The Washington Post published quite the humdinger last night.
The CIA has concluded in a secret assessment that Russia intervened in the 2016 election to help Donald Trump win the presidency, rather than just to undermine confidence in the U.S. electoral system, according to officials briefed on the matter.
Intelligence agencies have identified individuals with connections to the Russian government who provided WikiLeaks with thousands of hacked emails from the Democratic National Committee and others, including Hillary Clinton’s campaign chairman, according to U.S. officials. Those officials described the individuals as actors known to the intelligence community and part of a wider Russian operation to boost Trump and hurt Clinton’s chances.
The New York Times followed not long after with a similarly shocking story.
…the Russians hacked the Republican National Committee’s computer systems in addition to their attacks on Democratic organizations, but did not release whatever information they gleaned from the Republican networks.
Whoa, if true. Right?
I’m a person inclined to believe these stories. Based on Trump’s blatant requests for Russian hacking of his political opponent, Trump’s ex-Campaign Chairman’s work for a pro-Russian Ukranian political party, and claims from Russian diplomats that Russia was in contact with the Trump campaign, the notion that Russia also had a hand in interfering on behalf of Trump is at least feasible.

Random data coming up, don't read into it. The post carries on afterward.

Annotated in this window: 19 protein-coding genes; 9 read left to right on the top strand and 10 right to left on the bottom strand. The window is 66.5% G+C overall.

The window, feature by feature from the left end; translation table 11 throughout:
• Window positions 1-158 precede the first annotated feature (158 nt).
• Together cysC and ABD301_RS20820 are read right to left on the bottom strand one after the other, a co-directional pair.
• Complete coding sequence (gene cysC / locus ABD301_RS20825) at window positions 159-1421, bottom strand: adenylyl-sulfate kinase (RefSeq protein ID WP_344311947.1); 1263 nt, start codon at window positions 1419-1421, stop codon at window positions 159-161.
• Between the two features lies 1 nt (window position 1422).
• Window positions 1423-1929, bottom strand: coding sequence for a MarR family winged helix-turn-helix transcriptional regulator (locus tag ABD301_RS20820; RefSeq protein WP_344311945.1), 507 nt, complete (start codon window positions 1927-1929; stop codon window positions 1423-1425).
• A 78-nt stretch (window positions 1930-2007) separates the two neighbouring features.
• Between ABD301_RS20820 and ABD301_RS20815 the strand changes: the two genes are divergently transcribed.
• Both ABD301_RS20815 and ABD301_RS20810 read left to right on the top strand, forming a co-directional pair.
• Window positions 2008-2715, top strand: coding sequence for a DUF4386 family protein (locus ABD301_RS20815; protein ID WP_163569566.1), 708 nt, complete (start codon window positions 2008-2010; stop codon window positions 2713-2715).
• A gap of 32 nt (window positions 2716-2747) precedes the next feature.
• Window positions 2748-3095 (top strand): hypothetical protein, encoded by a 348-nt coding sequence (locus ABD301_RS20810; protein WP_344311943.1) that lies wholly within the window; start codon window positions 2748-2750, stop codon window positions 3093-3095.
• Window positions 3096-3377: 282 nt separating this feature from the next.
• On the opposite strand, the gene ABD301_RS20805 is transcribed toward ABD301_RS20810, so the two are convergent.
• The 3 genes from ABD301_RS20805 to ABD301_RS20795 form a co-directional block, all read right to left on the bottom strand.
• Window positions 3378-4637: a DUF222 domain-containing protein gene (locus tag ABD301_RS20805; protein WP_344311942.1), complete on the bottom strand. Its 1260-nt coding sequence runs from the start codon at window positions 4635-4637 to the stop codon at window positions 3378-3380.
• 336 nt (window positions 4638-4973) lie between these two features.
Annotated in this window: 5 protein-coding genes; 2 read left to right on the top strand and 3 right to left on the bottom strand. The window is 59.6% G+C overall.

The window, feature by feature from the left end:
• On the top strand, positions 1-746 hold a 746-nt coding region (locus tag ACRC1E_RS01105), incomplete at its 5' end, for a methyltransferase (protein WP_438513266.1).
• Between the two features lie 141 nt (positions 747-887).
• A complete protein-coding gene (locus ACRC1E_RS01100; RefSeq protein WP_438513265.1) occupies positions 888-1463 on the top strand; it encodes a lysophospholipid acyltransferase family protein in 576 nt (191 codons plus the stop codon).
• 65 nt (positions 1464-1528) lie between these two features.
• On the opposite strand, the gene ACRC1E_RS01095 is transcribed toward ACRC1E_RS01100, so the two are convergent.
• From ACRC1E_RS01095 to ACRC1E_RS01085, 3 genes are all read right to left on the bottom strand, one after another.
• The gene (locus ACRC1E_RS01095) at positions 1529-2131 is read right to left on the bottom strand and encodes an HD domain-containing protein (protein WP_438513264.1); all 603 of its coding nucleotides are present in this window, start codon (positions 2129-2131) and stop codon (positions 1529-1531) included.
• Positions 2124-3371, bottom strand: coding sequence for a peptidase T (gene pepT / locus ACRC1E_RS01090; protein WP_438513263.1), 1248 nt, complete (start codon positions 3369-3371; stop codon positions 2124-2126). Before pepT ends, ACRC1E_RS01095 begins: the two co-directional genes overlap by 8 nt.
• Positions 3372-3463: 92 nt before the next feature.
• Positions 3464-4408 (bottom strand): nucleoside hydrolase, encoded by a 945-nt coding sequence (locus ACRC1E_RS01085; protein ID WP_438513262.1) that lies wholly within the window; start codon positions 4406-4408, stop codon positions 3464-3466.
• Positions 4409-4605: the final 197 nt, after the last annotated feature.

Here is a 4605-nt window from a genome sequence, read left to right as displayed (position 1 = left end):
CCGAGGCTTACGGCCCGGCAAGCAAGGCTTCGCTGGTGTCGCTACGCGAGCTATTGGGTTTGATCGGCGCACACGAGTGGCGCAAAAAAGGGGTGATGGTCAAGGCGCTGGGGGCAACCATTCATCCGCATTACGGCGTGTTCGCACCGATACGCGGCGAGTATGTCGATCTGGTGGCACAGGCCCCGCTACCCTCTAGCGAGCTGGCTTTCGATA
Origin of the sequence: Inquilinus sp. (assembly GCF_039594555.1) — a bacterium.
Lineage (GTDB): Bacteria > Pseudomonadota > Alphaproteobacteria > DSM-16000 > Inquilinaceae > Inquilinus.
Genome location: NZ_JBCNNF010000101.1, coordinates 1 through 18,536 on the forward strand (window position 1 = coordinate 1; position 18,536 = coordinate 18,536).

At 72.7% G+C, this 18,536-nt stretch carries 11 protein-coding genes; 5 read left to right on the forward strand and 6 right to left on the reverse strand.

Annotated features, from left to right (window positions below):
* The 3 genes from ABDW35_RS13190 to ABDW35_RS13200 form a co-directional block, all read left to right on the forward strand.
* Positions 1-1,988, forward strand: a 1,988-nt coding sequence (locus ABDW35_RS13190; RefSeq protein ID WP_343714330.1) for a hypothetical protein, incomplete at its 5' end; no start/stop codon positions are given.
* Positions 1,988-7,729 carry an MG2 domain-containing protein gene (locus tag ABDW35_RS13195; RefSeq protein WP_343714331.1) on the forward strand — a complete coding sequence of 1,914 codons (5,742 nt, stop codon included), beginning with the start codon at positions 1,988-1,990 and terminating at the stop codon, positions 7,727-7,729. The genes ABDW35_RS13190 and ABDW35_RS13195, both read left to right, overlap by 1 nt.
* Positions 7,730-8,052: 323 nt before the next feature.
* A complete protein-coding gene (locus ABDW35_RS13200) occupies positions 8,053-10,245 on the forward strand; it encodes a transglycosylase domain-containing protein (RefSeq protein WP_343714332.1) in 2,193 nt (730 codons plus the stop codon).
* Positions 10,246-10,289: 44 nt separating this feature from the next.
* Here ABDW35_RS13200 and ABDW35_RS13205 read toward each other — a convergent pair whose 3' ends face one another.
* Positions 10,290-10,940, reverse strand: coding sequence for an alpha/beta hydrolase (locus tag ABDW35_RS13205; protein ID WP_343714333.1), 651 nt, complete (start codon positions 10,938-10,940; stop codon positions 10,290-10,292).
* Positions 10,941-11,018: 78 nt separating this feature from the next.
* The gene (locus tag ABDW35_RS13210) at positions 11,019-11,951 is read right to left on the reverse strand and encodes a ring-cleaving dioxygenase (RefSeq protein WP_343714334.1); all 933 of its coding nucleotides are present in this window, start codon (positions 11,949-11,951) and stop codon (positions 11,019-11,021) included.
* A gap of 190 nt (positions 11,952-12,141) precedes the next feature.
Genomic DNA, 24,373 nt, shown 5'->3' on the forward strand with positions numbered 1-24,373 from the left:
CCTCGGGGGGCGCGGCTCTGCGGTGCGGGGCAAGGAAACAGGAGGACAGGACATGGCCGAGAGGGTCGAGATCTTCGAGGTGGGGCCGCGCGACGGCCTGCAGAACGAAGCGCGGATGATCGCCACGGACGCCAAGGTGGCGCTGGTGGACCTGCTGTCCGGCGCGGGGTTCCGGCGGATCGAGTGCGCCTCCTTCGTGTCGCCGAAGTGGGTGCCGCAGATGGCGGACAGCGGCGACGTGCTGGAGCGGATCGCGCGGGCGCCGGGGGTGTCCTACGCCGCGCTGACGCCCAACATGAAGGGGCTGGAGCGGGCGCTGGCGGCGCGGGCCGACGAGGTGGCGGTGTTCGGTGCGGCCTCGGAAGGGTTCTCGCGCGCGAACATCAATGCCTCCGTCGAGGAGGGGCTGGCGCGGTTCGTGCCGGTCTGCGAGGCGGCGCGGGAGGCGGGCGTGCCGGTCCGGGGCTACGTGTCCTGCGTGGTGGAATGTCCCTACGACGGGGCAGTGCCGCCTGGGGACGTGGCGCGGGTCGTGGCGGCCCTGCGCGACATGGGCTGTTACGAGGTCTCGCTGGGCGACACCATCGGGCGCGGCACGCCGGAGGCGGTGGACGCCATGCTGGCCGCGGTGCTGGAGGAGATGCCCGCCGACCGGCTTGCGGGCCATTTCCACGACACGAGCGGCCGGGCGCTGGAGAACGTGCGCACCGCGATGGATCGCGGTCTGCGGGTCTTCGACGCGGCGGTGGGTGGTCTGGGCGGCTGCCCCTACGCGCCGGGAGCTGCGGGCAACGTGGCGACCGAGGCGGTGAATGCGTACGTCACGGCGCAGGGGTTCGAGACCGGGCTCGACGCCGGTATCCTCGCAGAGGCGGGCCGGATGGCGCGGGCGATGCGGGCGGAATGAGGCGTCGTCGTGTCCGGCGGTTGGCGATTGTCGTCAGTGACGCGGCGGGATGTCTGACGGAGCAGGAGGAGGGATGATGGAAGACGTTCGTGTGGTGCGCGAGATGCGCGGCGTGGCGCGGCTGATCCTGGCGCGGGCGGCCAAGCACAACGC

The entirety of The Washington Post‘s and The New York Times‘ articles are based on claims from the CIA, rather than hard evidence produced by the agency. Which is why, despite my gut feeling that Russia was involved in such nefarious efforts, I can’t yet say with any certainty that they’re definitely true.
Moreover, it’s important that we don’t promote these claims as fact unless we are absolutely sure of their validity. Glenn Greenwald writes in The Intercept:
…the more serious the claim is – and accusing a nuclear-armed power of directly and deliberately interfering in the U.S. election in order to help the winning candidate is about as serious as a claim can get –the more important it is to demand evidence before believing it. Wars have started over far less serious claims than this one. People like Lindsey Graham are already beating their chest, demanding that the U.S. do everything in its power to punish Russia and “Putin personally.”
Nobody should need an explainer about why it’s dangerous in the extreme to accept such inflammatory accusations on faith or, worse, based on the anonymous assurances of intelligence officials, in lieu of seeing the actual evidence.
Trump is already taking a haphazard approach to our diplomatic relationships with major foreign powers. We on the left shouldn’t join him in that recklessness.